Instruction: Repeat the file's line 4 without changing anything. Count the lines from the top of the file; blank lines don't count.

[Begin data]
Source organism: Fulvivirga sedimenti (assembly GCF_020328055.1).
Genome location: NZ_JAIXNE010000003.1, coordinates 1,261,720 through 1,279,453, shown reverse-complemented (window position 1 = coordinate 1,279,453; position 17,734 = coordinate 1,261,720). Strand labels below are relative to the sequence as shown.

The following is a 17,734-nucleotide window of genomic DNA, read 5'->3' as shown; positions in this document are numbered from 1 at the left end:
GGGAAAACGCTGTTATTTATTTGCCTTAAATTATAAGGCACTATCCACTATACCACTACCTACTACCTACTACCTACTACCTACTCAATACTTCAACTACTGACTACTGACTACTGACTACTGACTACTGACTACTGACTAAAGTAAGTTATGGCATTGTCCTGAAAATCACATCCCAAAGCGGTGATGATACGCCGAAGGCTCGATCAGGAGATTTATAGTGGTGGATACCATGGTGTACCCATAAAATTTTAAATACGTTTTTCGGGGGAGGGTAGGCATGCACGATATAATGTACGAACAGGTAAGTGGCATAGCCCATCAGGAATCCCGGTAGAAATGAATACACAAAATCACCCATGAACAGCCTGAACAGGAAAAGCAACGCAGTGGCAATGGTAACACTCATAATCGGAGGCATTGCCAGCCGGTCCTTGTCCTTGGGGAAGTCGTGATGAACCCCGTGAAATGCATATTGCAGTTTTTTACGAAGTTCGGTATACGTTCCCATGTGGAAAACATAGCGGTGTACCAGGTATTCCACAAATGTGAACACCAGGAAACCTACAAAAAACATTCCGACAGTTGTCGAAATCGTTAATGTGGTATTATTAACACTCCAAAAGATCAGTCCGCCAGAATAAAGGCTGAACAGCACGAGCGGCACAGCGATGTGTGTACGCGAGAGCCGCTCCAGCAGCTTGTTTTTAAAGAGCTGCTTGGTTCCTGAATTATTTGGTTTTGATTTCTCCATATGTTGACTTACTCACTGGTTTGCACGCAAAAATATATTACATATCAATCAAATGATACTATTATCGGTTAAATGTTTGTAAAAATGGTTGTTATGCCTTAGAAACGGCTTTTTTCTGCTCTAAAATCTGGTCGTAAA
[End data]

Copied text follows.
GGGAAAACGCTGTTATTTATTTGCCTTAAATTATAAGGCACTATCCACTATACCACTACCTACTACCTACTACCTACTACCTACTCAATACTTCAACTACTGACTACTGACTACTGACTACTGACTACTGACTACTGACTAAAGTAAGTTATGGCATTGTCCTGAAAATCACATCCCAAAGCGGTGATGATACGCCGAAGGCTCGATCAGGAGATTTATAGTGGTGGATACCATGGTGTACCCATAAAATTTTAAATACGTTTTTCGGGGGAGGGTAGGCATGCACGATATAATGTACGAACAGGTAAGTGGCATAGCCCATCAGGAATCCCGGTAGAAATGAATACACAAAATCACCCATGAACAGCCTGAACAGGAAAAGCAACGCAGTGGCAATGGTAACACTCATAATCGGAGGCATTGCCAGCCGGTCCTTGTCCTTGGGGAAGTCGTGATGAACCCCGTGAAATGCATATTGCAGTTTTTTACGAAGTTCGGTATACGTTCCCATGTGGAAAACATAGCGGTGTACCAGGTATTCCACAAATGTGAACACCAGGAAACCTACAAAAAACATTCCGACAGTTGTCGAAATCGTTAATGTGGTATTATTAACACTCCAAAAGATCAGTCCGCCAGAATAAAGGCTGAACAGCACGAGCGGCACAGCGATGTGTGTACGCGAGAGCCGCTCCAGCAGCTTGTTTTTAAAGAGCTGCTTGGTTCCTGAATTATTTGGTTTTGATTTCTCCATATGTTGACTTACTCACTGGTTTGCACGCAAAAATATATTACATATCAATCAAATGATACTATTATCGGTTAAATGTTTGTAAAAATGGTTGTTATGCCTTAGAAACGGCTTTTTTCTGCTCTAAAATCTGGTCGTAAA